Additionally, each player has a special card in the deck they can possibly draw. If someone else draws your card, it gives them a one-time-use ability that is similar to your power. If you get it, though, there is extra text that enhance your power beyond belief.
My gaming group had a rocky start with this game.
Our learning game went very well. We were excited about the idea of the game and the negotiation and betrayal mechanics. I had stressed that shared victories were equal to single victories, which my group found interesting. We had two players ally early and ride their alliance to a shared victory. It was exciting and fun. We only had a few rules questions that were quickly cleared up by searching BGG, but it got my group jazzed to play again.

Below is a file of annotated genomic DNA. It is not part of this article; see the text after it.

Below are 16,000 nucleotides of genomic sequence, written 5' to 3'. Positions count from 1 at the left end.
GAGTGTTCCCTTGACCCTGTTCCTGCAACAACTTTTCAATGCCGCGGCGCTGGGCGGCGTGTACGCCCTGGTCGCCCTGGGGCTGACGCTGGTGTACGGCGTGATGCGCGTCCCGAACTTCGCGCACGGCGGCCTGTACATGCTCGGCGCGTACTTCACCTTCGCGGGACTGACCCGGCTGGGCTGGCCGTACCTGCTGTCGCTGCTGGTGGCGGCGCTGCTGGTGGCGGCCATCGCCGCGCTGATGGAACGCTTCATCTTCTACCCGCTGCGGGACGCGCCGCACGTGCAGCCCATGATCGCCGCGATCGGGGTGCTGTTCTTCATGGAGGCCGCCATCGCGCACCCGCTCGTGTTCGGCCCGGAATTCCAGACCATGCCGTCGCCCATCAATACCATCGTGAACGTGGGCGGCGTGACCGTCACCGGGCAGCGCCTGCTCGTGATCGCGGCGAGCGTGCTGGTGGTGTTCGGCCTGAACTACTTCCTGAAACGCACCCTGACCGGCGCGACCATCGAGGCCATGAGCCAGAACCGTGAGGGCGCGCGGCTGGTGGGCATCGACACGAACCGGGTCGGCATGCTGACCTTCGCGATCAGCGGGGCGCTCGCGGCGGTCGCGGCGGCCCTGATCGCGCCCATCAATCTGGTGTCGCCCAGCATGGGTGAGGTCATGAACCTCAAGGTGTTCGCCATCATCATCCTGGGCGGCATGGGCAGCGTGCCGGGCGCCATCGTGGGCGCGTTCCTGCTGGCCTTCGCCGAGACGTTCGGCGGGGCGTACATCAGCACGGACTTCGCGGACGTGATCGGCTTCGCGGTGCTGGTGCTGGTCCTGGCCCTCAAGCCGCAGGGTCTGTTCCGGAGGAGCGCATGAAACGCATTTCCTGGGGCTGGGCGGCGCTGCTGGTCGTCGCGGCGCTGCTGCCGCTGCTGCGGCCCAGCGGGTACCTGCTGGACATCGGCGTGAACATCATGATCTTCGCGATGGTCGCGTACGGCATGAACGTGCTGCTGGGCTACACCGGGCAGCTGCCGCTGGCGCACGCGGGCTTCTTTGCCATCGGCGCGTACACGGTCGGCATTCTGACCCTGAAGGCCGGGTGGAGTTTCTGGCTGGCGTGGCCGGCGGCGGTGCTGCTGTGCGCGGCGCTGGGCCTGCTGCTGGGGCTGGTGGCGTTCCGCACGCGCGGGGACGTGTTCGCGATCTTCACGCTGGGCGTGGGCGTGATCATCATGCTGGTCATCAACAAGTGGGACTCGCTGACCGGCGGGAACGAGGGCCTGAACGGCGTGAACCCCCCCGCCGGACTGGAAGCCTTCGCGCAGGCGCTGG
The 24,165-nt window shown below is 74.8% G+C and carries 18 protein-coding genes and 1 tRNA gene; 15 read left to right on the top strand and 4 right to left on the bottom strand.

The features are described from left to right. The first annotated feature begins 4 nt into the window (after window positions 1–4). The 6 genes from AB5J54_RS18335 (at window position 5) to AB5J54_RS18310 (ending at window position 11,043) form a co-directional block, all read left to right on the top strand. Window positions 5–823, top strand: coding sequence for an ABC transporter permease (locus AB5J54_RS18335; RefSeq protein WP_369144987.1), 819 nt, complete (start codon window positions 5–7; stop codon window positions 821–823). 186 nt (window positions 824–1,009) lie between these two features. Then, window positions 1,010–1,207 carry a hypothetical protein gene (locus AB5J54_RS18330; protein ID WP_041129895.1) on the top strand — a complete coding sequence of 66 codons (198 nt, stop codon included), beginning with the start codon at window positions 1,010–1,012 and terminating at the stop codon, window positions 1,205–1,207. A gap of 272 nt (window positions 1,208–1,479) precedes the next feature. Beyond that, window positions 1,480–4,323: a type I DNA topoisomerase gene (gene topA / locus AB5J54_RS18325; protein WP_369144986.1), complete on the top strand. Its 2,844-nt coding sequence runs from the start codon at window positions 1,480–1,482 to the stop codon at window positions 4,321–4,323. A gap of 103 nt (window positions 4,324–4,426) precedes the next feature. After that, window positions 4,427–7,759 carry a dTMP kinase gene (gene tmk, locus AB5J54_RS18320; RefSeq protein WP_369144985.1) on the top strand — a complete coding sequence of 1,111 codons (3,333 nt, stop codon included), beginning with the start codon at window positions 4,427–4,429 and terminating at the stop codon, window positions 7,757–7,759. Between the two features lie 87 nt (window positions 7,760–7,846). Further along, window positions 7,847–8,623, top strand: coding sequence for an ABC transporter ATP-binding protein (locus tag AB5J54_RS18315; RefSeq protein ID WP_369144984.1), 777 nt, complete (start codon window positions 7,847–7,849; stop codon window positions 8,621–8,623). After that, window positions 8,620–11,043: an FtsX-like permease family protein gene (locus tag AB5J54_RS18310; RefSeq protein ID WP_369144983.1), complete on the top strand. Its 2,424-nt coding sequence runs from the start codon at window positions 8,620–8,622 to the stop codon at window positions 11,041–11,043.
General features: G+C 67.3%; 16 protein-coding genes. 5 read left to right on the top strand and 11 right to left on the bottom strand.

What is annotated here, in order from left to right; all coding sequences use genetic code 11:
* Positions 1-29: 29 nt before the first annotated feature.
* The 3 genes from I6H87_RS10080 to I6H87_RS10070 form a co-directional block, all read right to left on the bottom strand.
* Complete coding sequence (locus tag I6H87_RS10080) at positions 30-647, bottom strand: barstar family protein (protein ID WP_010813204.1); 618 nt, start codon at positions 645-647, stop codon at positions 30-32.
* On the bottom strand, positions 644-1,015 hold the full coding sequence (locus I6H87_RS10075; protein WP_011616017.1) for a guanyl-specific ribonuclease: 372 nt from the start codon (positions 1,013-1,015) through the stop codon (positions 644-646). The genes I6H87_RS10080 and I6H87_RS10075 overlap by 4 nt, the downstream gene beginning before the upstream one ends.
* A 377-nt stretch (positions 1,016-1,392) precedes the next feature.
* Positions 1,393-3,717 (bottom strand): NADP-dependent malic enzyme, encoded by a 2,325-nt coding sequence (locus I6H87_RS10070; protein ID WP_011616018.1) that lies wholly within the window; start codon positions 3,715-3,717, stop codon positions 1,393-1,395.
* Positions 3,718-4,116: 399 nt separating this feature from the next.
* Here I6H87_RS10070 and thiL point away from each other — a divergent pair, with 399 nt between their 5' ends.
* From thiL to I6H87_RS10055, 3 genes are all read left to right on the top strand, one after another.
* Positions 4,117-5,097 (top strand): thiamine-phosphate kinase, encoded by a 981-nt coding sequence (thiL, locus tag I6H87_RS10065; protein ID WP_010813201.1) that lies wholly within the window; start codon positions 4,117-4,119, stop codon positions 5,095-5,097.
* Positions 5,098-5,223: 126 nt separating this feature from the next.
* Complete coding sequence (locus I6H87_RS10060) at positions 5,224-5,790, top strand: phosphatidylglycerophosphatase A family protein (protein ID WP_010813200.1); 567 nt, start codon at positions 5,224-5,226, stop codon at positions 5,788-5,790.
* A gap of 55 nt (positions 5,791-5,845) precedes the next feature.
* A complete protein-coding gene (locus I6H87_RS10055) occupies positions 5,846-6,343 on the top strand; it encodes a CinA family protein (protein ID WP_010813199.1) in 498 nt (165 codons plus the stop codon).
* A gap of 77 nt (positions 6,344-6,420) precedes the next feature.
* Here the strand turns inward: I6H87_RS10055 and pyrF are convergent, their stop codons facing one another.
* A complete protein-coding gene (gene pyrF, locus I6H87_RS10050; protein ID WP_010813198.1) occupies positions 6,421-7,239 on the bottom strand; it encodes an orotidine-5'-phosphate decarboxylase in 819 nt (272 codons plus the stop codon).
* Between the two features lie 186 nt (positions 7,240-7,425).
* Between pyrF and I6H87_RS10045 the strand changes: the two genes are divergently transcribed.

Our second through eighth game ranged from mediocre to outright boring as we started to see a pattern. Certain players would offer to ally early and, if you could convince that player to stick with you, you could ride the alliance to victory very consistently. My gaming group consists of four to five people, 3 men and 2 women, who are very close and have known each other for over a decade. Two people in my group found this tactic was the path of least resistance both socially and mechanically – you don’t have to worry about the blowback from a betrayal and possibly hurting someone’s feelings and you will do better in the game.